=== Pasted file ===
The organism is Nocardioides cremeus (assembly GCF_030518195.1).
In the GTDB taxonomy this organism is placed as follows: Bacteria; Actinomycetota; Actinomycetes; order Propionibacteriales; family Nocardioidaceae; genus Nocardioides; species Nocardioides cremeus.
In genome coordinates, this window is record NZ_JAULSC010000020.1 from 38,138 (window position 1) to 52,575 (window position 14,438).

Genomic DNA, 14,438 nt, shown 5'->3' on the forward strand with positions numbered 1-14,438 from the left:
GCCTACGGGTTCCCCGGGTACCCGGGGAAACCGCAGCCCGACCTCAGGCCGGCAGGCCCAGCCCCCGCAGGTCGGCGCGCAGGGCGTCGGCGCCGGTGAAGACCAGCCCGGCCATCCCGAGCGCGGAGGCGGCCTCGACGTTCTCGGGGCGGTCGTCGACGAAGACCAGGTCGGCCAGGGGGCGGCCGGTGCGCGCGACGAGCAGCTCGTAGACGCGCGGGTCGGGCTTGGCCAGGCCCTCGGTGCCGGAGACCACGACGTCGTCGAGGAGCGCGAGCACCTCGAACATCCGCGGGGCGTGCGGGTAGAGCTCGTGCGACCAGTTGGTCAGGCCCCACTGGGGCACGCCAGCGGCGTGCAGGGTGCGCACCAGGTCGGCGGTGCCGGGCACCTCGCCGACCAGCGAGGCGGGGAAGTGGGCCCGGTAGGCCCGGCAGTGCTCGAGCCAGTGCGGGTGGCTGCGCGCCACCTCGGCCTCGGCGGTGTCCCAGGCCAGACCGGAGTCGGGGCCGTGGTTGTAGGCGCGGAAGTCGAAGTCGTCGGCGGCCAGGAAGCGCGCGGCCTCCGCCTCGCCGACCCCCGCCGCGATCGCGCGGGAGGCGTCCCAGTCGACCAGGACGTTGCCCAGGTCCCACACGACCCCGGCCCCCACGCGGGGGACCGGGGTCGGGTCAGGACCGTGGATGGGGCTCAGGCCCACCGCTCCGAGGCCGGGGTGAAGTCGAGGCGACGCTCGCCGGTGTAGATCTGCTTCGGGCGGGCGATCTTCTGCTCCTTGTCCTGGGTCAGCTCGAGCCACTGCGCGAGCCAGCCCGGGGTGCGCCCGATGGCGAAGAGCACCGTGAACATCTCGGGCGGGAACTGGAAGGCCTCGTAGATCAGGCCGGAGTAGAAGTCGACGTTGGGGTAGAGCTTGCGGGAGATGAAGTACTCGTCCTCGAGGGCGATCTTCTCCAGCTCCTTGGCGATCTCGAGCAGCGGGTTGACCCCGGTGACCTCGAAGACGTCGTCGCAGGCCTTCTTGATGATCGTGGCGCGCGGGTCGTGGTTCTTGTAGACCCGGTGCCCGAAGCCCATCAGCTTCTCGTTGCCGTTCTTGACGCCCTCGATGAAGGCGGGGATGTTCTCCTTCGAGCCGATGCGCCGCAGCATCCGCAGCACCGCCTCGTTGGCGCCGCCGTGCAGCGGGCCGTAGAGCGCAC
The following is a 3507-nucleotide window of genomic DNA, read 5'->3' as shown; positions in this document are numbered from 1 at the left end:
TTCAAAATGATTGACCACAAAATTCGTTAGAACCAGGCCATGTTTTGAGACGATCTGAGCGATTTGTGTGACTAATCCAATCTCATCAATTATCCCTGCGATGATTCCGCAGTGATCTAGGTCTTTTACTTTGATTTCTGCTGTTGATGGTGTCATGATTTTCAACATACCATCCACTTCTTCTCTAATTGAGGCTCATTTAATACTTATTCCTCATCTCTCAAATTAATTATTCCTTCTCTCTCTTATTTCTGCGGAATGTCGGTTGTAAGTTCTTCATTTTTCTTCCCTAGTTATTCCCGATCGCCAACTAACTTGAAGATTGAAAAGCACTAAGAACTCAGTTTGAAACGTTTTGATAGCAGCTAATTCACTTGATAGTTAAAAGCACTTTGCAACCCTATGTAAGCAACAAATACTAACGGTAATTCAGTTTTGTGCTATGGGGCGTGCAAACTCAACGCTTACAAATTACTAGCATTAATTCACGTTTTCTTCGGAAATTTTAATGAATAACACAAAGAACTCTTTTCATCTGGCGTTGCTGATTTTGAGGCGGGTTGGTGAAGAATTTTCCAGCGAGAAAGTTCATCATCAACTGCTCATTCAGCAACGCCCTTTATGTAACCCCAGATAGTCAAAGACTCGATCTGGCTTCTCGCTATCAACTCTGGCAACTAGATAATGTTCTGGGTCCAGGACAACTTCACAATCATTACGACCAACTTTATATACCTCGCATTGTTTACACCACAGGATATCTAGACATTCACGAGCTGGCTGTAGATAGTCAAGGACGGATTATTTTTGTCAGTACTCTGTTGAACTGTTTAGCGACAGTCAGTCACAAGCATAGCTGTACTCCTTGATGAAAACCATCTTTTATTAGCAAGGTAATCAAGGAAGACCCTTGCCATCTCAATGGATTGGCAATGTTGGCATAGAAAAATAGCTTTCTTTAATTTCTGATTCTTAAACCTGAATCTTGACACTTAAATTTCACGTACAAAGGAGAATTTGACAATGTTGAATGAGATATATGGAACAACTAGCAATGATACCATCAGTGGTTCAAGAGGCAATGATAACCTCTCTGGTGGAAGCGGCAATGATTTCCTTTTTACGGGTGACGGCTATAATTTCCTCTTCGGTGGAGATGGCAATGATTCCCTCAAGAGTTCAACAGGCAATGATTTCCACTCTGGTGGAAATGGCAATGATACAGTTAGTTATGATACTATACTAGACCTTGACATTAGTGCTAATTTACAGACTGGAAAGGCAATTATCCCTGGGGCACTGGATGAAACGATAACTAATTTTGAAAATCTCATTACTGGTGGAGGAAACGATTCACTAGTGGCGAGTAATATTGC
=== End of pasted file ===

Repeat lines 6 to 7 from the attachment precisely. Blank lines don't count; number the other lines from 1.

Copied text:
The following is a 3507-nucleotide window of genomic DNA, read 5'->3' as shown; positions in this document are numbered from 1 at the left end:
TTCAAAATGATTGACCACAAAATTCGTTAGAACCAGGCCATGTTTTGAGACGATCTGAGCGATTTGTGTGACTAATCCAATCTCATCAATTATCCCTGCGATGATTCCGCAGTGATCTAGGTCTTTTACTTTGATTTCTGCTGTTGATGGTGTCATGATTTTCAACATACCATCCACTTCTTCTCTAATTGAGGCTCATTTAATACTTATTCCTCATCTCTCAAATTAATTATTCCTTCTCTCTCTTATTTCTGCGGAATGTCGGTTGTAAGTTCTTCATTTTTCTTCCCTAGTTATTCCCGATCGCCAACTAACTTGAAGATTGAAAAGCACTAAGAACTCAGTTTGAAACGTTTTGATAGCAGCTAATTCACTTGATAGTTAAAAGCACTTTGCAACCCTATGTAAGCAACAAATACTAACGGTAATTCAGTTTTGTGCTATGGGGCGTGCAAACTCAACGCTTACAAATTACTAGCATTAATTCACGTTTTCTTCGGAAATTTTAATGAATAACACAAAGAACTCTTTTCATCTGGCGTTGCTGATTTTGAGGCGGGTTGGTGAAGAATTTTCCAGCGAGAAAGTTCATCATCAACTGCTCATTCAGCAACGCCCTTTATGTAACCCCAGATAGTCAAAGACTCGATCTGGCTTCTCGCTATCAACTCTGGCAACTAGATAATGTTCTGGGTCCAGGACAACTTCACAATCATTACGACCAACTTTATATACCTCGCATTGTTTACACCACAGGATATCTAGACATTCACGAGCTGGCTGTAGATAGTCAAGGACGGATTATTTTTGTCAGTACTCTGTTGAACTGTTTAGCGACAGTCAGTCACAAGCATAGCTGTACTCCTTGATGAAAACCATCTTTTATTAGCAAGGTAATCAAGGAAGACCCTTGCCATCTCAATGGATTGGCAATGTTGGCATAGAAAAATAGCTTTCTTTAATTTCTGATTCTTAAACCTGAATCTTGACACTTAAATTTCACGTACAAAGGAGAATTTGACAATGTTGAATGAGATATATGGAACAACTAGCAATGATACCATCAGTGGTTCAAGAGGCAATGATAACCTCTCTGGTGGAAGCGGCAATGATTTCCTTTTTACGGGTGACGGCTATAATTTCCTCTTCGGTGGAGATGGCAATGATTCCCTCAAGAGTTCAACAGGCAATGATTTCCACTCTGGTGGAAATGGCAATGATACAGTTAGTTATGATACTATACTAGACCTTGACATTAGTGCTAATTTACAGACTGGAAAGGCAATTATCCCTGGGGCACTGGATGAAACGATAACTAATTTTGAAAATCTCATTACTGGTGGAGGAAACGATTCACTAGTGGCGAGTAATATTGC